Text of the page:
It’s tempting to make your mage a siege-engine of shock and awe, but it can also break your world.
I’ve come across this a lot. An author has spent hundreds of pages building a coherent world that feels lived-in and real. This is nothing to sniff at; creating a sense of verisimilitude in a place inhabited by goblins, elves and demons ain’t easy. But good writers do it all the time. It’s a strange and impressive alchemy that makes the fantastic believable and the outlandish relatable.
But then, the good guys get attacked. Some terrible foe emerges, ripping up the earth, raising devils, pummeling the lines of soldiery with blocks of ice, thunderbolts and gouts of molten lead. And the mage sighs, grits his teeth in concentration and WHAM!
When the smoke clears, all the bad guys are dead, and the mage is… well, he’s a bit tired and grouchy. ‘Cor, wiping out that demonic horde really burned through my Vitamin C,’ he groans. ‘I better have a rest.’ So he goes to bed, has a sleep, and then the next day he’s ready to lay down the law again.
The trouble with this is not that the mage is powerful. Magic is supposed to be powerful, it’s supposed to be a gamechanger. But it isn’t supposed to be a gamebreaker. It isn’t supposed to be so powerful that it snaps the carefully-rendered world in two and makes it harder for you to believe in it.
So what’s my problem here?
For me, it all comes down to one question – and this is a question I think all of us fantasy authors should ask ourselves when we’re building a world. And that question is:
Q.1 “Why isn’t everyone in the world a mage?”
Think about it. If mages are so powerful that they can smash entire armies and the only blowback is a bit of exhaustion, why bother learning to fire a bow? Why bother to learn swordplay? Why bother to climb into a suit of armour? Instead of learning how to kill a man with a hand-axe you might as well spend your time in the library, and learn how to kill ten thousand with a flick of your wrist and an arcane word.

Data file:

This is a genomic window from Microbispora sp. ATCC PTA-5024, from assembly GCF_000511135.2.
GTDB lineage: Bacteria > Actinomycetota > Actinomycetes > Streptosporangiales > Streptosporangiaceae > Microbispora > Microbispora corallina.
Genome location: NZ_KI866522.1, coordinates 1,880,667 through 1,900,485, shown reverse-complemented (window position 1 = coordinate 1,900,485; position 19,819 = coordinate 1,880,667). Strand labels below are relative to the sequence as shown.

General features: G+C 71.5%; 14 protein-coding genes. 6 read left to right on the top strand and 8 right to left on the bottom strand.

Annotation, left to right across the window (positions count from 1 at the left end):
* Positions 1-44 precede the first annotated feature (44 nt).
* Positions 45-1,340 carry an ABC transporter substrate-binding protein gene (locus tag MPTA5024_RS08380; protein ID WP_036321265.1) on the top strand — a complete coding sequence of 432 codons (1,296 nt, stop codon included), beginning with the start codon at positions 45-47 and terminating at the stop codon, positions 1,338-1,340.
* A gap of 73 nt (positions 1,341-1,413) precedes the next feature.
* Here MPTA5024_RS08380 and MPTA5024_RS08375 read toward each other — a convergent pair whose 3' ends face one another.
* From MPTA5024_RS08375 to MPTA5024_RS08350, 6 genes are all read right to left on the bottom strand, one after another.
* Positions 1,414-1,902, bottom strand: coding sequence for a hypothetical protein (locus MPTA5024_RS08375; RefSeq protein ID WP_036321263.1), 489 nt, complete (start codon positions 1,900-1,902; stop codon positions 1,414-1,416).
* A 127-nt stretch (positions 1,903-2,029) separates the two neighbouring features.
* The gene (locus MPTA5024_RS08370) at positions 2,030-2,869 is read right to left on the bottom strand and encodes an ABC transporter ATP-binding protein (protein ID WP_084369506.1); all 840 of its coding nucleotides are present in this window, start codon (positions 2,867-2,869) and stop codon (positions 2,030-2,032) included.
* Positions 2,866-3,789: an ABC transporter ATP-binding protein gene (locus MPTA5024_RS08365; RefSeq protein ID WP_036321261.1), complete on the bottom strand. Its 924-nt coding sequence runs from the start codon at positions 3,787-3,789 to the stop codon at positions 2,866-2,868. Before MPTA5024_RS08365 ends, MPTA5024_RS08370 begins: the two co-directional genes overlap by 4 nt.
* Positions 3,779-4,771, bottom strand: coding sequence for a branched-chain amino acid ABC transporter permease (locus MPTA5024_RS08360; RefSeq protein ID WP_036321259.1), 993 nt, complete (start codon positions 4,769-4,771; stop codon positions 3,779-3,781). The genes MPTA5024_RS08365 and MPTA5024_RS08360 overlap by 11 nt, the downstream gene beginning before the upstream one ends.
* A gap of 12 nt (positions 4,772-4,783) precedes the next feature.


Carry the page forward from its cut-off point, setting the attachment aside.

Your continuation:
(The Hobbit: BOTFA broke for me when Galadriel slapped down Sauron with a Level 10 Restraining Order… in a world where that can happen, would Sauron even bother – or indeed dare – to try and take over the world? No, he’d be in a bunker, soiling himself in fear every time someone knocked at the door, thinking it was Cate Blanchett.)
If the only cost of powerful magic is a headache or a bit of tiredness, then this makes it no more taxing than regular combat, and a heck of a lot more impactful on the battlefield. So why isn’t everyone a mage?
In my opinion, if you want to have awesome OP magic in your books (and I luuurve awesome OP magic), there needs to be a good reason why people choose NOT to learn the magic arts. In Healer’s Ruin, the various Slingers (from ‘spell-slingers’, a derogatory term for wizardly folk) are dicing with madness every time they use their powers. Because they have to immerse themselves in a seductive other world of energy in order to haul magic into the real world, there’s always a chance they’ll get stuck there… and that’s the end of them. And sometimes, they lose themselves piecemeal… a kind of dementia of the soul.
As a consequence, most people in the world of Healer’s Ruin prefer to stick with cold steel and the certainty that they won’t go mad. Even the Ten Plains King lets other people do the spell-slinging for him. It’s a nifty way of this author having his cake, and eating it too. I can have OP magic that burns the page as you’re reading it, but there’s a cost to that magic. Sure, it’s a nice get-out clause when the shit hits the fan on the field, but there’s always drama.
And this is the golden rule of fantasy fiction, right?
Whatever happens, if you’ve lost the drama, you’ve lost the reader. And there’s no magic spell that can pull them back.
So remember the risk and reward mechanic. It keeps people playing table-top games, and it keeps people playing poker. And if you make it an integral part of your magic system, it may just keep people reading your book!